The Adult Social Care Outcomes Framework: What It Means for Your Council
The Adult Social Care Outcomes Framework (ASCOF) is a system currently in use in the UK that measures how well a range of support services achieve outcomes.
The ASCOF is used both locally and nationally to give the government and local councils the best possible understanding of the effectiveness of support services.
On the local level, the ASCOF aims to evaluate the strengths and weaknesses of social care to enable councils to deliver better outcomes for the people who use their services. It does this by measuring progress via metrics and using the results to strengthen transparency and accountability.
Examples of measures from the most recent publication include the proportion of older people (aged 65 and over) who were still at home 91 days after discharge from hospital into reablement/rehabilitation services and the proportion of older people (aged 65 and over) who received rehabilitation services after discharge from hospital.
What Does the ASCOF Mean for Councils?
Nationally, the ASCOF informs the government on how to craft more successful national policy development. For councils, the ASCOF is a method of comparing areas in a trusted and meaningful way. This makes the ASCOF the best method for councils to report to their constituents consistently and transparently.
As regional authorities, councils are responsible for their own performance. The constituents of any region will look to the council when seeking improvements in adult social care.
Councils can, therefore, best serve their constituents when they understand their own strengths and weaknesses and take steps to deal with any problems.
Councils can use the sector-led improvement (SLI) approach to manage their performance. SLI is based on the principles that local authorities are responsible for their own performance, accountable locally instead of nationally and collectively responsible.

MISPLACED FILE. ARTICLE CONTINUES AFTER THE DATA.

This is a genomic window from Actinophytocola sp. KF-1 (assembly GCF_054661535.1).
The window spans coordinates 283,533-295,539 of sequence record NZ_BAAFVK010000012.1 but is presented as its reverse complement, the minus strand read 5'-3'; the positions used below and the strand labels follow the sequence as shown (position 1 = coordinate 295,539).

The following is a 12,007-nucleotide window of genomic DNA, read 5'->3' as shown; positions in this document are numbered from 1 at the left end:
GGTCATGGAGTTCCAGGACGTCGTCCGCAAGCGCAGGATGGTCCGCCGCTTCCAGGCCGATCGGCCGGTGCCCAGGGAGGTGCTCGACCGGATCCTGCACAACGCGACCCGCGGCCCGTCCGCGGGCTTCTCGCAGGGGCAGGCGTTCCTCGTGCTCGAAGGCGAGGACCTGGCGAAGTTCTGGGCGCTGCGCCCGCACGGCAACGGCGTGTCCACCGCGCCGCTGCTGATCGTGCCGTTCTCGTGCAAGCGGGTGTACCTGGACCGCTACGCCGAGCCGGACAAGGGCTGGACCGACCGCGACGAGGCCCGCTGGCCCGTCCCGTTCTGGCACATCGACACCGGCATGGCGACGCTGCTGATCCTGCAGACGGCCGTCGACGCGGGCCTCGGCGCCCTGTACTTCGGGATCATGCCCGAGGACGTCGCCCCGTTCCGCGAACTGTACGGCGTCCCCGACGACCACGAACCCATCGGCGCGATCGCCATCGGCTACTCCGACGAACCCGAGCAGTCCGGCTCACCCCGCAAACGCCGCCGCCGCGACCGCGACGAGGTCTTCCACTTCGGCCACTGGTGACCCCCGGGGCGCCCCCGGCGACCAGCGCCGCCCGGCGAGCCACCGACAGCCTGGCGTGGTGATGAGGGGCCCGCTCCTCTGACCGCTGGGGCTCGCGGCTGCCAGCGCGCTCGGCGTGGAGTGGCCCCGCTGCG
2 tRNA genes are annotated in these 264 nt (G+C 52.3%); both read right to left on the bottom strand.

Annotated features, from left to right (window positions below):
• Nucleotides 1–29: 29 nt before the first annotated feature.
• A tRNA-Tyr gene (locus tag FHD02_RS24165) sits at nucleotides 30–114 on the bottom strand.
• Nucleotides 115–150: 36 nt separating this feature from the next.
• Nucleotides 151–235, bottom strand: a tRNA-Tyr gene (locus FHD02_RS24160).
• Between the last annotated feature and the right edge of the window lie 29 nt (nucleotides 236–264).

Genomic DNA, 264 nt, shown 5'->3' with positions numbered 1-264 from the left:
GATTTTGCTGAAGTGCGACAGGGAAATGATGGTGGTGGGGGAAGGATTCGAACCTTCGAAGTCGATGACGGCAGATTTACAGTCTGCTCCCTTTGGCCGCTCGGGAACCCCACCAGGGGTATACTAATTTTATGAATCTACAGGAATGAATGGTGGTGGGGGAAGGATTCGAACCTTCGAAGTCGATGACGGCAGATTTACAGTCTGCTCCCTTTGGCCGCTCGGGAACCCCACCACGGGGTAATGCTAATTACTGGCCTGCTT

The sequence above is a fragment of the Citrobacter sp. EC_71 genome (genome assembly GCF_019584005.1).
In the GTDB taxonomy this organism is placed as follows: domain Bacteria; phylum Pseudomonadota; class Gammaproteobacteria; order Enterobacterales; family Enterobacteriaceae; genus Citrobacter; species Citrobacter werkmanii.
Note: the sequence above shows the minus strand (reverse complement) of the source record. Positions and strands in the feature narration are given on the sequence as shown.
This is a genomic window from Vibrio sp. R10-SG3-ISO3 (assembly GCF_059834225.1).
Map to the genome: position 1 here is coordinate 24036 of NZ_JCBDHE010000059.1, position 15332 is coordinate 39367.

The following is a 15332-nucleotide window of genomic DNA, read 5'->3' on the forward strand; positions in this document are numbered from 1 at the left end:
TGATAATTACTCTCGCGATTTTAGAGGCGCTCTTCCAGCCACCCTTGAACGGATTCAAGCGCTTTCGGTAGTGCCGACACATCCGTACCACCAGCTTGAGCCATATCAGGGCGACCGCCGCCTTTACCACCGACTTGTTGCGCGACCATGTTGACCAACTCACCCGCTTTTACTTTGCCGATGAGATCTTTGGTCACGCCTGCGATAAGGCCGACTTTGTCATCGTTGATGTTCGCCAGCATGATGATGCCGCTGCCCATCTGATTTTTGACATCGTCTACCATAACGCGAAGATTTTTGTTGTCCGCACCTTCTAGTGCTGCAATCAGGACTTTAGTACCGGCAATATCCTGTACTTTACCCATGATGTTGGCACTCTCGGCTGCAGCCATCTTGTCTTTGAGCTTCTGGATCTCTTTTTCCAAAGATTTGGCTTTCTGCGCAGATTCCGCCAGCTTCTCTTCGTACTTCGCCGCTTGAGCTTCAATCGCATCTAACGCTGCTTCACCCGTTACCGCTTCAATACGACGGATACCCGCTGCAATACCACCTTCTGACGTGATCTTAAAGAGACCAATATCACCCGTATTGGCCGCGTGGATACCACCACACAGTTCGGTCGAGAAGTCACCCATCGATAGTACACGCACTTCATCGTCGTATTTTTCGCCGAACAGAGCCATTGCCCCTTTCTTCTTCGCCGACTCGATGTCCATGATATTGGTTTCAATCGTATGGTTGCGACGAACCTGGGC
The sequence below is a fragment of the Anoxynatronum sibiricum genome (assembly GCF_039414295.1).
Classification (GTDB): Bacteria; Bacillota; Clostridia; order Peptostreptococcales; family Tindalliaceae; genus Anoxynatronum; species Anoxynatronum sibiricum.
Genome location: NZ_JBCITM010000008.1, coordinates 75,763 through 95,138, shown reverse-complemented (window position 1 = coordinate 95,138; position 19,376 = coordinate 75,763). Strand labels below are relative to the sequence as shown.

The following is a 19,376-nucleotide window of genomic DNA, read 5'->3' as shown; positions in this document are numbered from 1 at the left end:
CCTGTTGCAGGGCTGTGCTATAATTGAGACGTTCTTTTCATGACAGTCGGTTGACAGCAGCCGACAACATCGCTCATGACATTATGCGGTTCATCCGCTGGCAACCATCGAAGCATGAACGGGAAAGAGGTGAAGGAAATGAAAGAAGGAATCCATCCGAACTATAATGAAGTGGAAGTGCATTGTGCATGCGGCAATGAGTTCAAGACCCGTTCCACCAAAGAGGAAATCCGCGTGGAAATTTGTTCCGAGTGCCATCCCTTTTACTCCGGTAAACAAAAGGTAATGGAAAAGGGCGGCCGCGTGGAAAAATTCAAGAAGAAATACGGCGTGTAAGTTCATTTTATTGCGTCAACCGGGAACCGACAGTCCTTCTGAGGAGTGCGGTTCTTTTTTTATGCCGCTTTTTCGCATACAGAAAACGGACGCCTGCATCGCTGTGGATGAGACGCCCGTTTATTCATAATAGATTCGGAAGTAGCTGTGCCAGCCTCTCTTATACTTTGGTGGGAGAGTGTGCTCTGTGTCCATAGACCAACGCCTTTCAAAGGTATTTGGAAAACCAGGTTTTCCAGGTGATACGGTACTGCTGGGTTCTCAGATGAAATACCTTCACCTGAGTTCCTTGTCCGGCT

The framework is beneficial for councils as it supports them in improving the support services and quality of care they provide; it gives a national overview of outcomes and looks at the development of the framework moving forward.
How Can Councils Achieve the Best Outcomes?
Councils should use the SLI approach to its full potential, along with all networking and learning opportunities.
To do this, the various connections that make up the system must be strong. Everyone in the system needs to trust each other, which is fostered best by open personal and shared responsibility culture. Council workers should share both successes and failures and learn from mistakes.
Promoting closer integration with the NHS is a statutory duty of health and wellbeing boards in adult social care. This board can be a valuable forum to establish shared benchmarks and objectives that will be collectively monitored and assessed across services and with the NHS.
The jobs of local authorities are also made more difficult by pressure to achieve budget reductions simultaneously as providing the best possible social care. The best way of balancing these two mandates is to evaluate services based on value for money for the people who receive the care.
When thinking about value for money, councils shouldn’t discount the importance of a robust IT system. An efficient IT system is one of the best investments a council can make in the long-term and should be treated as such when reviewing budgets.
Get the Insights on How Your Council Can Prevent Falls for Older People
One of the best ways for council workers to achieve better ASCOF outcomes is to take advantage of learning opportunities. That’s why Inside Government is facilitating a one-day online training course on preventing falls in older people.
This interactive course will give you the tools to create and embed a tailored fall prevention strategy for your own organisation.
If these tools would be helpful in your day-to-day work, you can easily register for the course below.